Putting the website to one side I got stuck in with the more physical work – from building fences to picking cherries and making jam, from cooking to walking the dogs. It was brilliant. Such a vast change from sitting here at my desk looking out at a busy roundabout working on at a screen all day! The trip was made even more of an ‘experience’ by the lack of drinking water on the farm (we had to fill up as many water bottles as possible on the bi-weekly shopping trip to town, but we could use a pump on the farm to get non-drinking water) the lack of electricity and the heatwave (36 degrees most days!). It felt so good to get back to nature (even if it was far more primitive than we had expected).

My friend, the other workawayer, the host and myself quickly formed a little family – the four of us and the animals. It was fab. Made even better by being able to see the stars each night, which was definitely one of the most incredible sights I have ever seen. I’m planning on finishing the website as soon as I can and hoping to go back out and visit in the not too distant future.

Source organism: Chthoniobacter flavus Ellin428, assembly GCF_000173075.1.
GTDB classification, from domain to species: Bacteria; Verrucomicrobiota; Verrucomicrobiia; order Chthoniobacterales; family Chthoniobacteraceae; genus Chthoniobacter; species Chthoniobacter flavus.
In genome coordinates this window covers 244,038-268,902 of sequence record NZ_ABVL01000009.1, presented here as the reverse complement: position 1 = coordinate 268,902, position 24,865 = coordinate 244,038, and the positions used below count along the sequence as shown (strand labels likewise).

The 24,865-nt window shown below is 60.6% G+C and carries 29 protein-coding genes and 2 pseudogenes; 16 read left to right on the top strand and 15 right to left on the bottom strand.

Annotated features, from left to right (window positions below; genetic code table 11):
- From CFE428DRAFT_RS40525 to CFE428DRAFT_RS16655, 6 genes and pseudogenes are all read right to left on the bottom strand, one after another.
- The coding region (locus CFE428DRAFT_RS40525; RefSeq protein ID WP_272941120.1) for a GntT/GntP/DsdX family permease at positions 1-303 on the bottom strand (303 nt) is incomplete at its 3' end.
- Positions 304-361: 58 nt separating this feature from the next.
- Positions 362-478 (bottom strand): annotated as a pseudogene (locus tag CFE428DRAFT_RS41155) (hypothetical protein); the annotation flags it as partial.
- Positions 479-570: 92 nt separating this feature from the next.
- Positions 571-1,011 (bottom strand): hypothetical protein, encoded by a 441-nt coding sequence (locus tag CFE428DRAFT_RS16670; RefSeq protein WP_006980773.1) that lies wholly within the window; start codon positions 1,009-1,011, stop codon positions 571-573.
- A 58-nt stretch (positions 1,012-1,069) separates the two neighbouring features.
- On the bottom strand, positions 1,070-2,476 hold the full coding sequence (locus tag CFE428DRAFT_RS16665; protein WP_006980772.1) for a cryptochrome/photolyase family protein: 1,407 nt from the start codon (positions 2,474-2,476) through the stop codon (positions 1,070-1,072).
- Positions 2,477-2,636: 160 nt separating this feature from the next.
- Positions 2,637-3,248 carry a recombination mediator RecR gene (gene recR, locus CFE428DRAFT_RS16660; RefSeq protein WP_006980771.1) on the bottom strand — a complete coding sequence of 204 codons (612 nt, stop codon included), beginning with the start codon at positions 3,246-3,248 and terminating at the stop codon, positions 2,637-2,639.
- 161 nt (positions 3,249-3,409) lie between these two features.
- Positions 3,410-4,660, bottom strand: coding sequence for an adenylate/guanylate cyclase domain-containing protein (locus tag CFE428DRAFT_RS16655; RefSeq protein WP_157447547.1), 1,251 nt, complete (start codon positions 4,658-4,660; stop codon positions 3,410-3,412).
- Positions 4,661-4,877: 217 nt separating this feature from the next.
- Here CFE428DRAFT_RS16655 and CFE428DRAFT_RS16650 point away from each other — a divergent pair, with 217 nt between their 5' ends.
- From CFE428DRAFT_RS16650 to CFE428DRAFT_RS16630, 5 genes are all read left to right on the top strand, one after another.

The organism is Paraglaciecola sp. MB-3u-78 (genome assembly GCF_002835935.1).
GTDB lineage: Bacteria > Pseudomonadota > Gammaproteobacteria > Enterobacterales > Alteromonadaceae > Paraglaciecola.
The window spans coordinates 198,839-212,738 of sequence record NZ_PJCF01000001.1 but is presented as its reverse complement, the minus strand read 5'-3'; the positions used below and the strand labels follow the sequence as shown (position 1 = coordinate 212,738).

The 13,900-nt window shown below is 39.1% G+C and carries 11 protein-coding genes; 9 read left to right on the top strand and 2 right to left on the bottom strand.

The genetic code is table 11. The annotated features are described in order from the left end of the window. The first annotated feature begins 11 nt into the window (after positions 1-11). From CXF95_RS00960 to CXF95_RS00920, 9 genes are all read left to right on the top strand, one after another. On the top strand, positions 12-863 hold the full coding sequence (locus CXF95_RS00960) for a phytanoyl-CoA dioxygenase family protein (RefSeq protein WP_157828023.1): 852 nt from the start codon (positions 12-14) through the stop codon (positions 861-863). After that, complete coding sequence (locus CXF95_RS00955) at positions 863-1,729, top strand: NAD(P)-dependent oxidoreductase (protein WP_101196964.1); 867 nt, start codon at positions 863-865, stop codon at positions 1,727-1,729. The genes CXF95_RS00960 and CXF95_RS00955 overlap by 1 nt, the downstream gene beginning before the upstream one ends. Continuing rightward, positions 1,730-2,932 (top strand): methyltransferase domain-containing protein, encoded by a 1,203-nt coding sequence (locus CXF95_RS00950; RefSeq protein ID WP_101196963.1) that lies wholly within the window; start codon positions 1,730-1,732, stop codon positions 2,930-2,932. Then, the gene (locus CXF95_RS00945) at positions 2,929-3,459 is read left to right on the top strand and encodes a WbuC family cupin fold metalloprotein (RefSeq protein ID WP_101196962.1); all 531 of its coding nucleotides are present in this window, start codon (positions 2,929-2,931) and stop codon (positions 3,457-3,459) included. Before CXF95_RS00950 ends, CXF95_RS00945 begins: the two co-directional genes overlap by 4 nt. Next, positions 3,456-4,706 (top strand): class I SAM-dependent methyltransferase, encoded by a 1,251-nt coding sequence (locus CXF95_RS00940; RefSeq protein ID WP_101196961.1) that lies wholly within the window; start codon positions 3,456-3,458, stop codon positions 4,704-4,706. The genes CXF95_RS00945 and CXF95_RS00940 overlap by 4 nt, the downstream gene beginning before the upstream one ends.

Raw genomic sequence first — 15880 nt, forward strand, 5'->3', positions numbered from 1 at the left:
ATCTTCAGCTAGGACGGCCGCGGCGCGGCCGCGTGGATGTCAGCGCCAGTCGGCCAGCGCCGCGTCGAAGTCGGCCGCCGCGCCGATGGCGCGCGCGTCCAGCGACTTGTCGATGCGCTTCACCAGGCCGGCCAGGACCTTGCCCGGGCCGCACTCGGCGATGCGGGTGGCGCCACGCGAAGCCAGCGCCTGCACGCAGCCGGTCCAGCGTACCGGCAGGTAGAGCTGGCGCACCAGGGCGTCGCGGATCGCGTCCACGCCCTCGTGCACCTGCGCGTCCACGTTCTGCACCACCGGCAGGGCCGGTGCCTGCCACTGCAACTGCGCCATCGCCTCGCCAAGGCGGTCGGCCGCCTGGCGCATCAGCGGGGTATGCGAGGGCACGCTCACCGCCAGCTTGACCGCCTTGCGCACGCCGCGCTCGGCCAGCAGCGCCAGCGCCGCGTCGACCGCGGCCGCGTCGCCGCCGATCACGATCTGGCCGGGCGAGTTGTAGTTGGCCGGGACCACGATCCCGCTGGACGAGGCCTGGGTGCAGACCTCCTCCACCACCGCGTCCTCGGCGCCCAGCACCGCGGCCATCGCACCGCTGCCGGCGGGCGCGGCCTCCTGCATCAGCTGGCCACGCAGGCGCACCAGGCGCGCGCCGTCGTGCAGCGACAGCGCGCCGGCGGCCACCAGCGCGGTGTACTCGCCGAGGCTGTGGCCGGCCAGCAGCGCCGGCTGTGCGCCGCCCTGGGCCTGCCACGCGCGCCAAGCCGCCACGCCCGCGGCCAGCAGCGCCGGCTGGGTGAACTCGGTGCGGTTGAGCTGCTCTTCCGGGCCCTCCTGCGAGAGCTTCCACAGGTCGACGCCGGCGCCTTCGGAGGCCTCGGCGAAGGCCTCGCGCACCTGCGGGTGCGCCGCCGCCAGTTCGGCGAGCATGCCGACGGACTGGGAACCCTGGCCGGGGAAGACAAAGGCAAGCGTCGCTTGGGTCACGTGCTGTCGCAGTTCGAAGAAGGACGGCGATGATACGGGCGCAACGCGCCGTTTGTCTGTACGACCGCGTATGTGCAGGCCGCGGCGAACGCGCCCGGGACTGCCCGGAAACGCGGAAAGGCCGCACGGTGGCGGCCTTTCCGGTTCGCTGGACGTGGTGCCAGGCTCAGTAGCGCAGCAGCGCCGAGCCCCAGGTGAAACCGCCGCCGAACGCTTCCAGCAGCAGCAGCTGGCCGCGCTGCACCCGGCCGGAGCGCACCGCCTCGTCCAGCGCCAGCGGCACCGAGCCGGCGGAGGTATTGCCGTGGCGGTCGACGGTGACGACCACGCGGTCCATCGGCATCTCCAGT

A Quick Catch Up & Results

So, I’ve finally found an opportunity to sit at my desk again and breathe. It’s been a pretty manic two months – hence the silence on here.

I had a little look back at my previous posts which were from May 18th, right before the hectic rush of deadlines and exams. So, I guess I’ll have a little back look at that first.

I had a couple of horrendous exams. One looking at the theory of Object Orientated Programming and the other a closed book ‘Web Technologies’ exam in PHP, JQuery and SQL. They were hell. Particularly the web tech one. That was supposed to be the thing I’m good at but in the moment I just forgot the syntax, and there was no way of checking even the simplest thing to get myself on the right track – it was the most soul destroying, self-confidence crushing exam I have ever taken (and I took the UKCAT for med school a couple of years ago!). So, in true British fashion we went to a local pub (The Bevy – check it out) and drowned our sorrows with cheap drinks and excellent Indian food.